Vikings Corner: Packer fans still looking for closure with Favre
The divorce between Brett Favre and the Green Bay Packers became official last month, when he ran out of the tunnel of the Metrodome, all decked out in Vikings purple.
The awareness that Favre had moved on was evident when he pulled off a flying chest-bump with Ryan Longwell to celebrate the first of three touchdown passes.
Green Bay fans though, haven't quite had the closure they've been seeking. Still waiting for Favre to fail miserably they boo every sight of him.
They boo his accomplishments on local talk radio, they boo his likeness on the scoreboard at Lambeau Field, the crowd even breaks into chants of "Favre sucks" every time they show a Vikings highlight.
On Sunday, Packers fans will get a chance to find that closure, but how will Brett be embraced in Green Bay?
No one really knows, but in the spirit of Halloween, expect a lot of boos.
"I will just say that I think that our fans here in Green Bay are first class," said coach Mike McCarthy Wednesday. "I think that they will do what they feel is appropriate."
Favre is prepared to hear his former fans dismay.
"I've heard boos in that stadium before," he quipped. "There were some times where we struggled and that was kind of a kick in the stomach hearing those boos and it wasn't often. There were way more cheers and I suppose there will be a little bit of both this week."
Leading up to the initial rematch at Mall of America Field, the hype-machine was working overtime. Driven not only by local media, ESPN announced in the days leading up to the game that they were expecting the largest cable television audience ever.
Restaurants joined in on the circus, too, with some in Wisconsin and Minnesota holding impromptu Favre exorcisms.
Outside of The Park Tavern in St. Louis Park, fans used a wood chipper to pulverize their seemingly useless memorabilia.
As you moved closer to the Metrodome, it was an even more mind-bending sight.
Brett Favre jerseys were everywhere and they came in all colors and sizes. Packers, Vikings, Jets, some had sewn together two jerseys or used dye to make half-green half-purple jerseys.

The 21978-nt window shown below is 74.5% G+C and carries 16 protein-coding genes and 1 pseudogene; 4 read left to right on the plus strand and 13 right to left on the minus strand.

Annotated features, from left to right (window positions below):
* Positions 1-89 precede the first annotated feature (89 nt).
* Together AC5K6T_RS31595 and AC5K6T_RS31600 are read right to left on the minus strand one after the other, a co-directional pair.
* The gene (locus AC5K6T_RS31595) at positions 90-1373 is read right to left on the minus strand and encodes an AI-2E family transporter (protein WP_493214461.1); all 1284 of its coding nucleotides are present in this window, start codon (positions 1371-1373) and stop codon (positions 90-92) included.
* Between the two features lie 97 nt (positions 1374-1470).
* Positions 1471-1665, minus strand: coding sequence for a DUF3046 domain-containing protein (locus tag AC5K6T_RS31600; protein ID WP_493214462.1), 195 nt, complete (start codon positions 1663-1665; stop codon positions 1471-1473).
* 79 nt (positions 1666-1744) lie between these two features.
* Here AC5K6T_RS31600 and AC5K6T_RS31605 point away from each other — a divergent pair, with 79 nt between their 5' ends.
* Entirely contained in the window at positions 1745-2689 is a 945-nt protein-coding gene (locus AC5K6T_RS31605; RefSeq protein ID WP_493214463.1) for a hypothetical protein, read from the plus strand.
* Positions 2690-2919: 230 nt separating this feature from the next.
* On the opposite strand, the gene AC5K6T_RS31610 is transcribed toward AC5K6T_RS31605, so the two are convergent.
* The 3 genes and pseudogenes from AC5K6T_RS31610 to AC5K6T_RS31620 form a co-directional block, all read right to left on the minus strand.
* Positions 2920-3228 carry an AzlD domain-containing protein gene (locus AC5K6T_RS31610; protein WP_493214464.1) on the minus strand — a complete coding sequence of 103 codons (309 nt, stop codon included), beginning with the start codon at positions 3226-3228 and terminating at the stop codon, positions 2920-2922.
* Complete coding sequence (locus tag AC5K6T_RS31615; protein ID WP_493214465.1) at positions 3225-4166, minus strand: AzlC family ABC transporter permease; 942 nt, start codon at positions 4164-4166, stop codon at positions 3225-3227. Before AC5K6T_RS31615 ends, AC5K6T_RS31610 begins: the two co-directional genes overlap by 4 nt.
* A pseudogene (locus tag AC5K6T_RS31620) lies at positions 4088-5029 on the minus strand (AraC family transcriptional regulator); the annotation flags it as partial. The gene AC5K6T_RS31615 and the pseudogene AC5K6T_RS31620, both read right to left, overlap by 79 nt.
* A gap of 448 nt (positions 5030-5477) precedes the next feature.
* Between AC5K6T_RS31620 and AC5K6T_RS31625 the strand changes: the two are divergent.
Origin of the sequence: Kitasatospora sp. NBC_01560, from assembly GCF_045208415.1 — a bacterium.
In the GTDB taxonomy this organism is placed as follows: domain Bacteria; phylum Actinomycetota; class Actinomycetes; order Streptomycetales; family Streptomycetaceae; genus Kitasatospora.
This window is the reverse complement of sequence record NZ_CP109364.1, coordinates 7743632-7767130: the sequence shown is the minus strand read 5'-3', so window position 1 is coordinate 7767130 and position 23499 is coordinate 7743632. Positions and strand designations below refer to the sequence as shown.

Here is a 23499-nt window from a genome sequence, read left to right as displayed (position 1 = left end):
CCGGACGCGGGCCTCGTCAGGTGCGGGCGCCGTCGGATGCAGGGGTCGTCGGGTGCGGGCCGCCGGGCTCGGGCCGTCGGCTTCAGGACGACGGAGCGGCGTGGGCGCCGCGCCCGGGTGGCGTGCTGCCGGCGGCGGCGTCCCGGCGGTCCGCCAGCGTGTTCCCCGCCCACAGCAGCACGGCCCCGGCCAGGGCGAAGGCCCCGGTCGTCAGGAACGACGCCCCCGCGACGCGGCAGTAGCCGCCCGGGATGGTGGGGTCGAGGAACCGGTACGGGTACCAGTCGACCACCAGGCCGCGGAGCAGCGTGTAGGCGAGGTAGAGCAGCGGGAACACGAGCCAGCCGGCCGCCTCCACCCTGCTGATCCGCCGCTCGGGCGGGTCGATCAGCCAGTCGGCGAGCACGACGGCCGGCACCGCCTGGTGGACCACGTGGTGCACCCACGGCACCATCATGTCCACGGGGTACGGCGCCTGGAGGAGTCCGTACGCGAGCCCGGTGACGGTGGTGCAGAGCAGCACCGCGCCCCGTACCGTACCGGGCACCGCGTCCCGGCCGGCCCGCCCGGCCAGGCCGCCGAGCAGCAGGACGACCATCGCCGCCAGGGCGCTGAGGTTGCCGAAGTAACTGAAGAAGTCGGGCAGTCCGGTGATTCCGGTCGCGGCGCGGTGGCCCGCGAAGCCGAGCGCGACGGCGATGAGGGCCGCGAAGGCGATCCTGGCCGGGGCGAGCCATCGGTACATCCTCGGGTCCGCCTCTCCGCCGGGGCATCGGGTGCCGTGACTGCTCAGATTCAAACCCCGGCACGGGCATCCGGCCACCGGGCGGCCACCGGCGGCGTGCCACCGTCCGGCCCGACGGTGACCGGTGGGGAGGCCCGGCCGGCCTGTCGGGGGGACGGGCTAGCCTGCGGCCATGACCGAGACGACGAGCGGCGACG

"I am a huge Packer fan," said one. "But I am showing respect to a legend." The Green Bay hat on his head answered any questions of where his true loyalties were.
I have to believe that the scene in Green Bay will be much the same. There will be those that can't forgive Brett and will boo him incessantly, there will be others will direct that displeasure at General Manager Ted Thompson and a select few will get stuck outside the stadium booing the scalper that sold them fake tickets.
Seems as though no one will be happy.
It doesn't deserve to be that way though. Favre's homecoming at Lambeau Field should be similar to when he broke the all-time mark for touchdown passes in 2007 at the dome.
Coming into the game with 420, Favre needed only one more touchdown pass to break the record. He connected with Greg Jennings early in the first quarter and the game was immediately stopped.
It was stopped so the NFL could recognize the achievement, stopped so Brett could celebrate the moment with his family, stopped so 64,000 fans, most of which had hated Favre for 16 years, could give him a standing ovation.
No matter which team you rooted for that day, everyone stood together. It wasn't because they were starting to like Brett, they went back to hating him quite quickly actually.
It was because they respected his accomplishments.
Sunday should be the same, Green Bay fans shouldn't boo Favre just to prove they're over him. They should stand and give him an ovation, welcome him back to the franchise he helped rebuild. Then, when the game starts they can go right back to hating him.
"The Packers fans will boo him," said receiver Donald Driver. "But when it is all said and done this guy will come back, and when he retires they are going to retire his jersey and do all those sorts of things. The Packer fans and Brett Favre fans will love him just the same."
Then they'll finally have closure.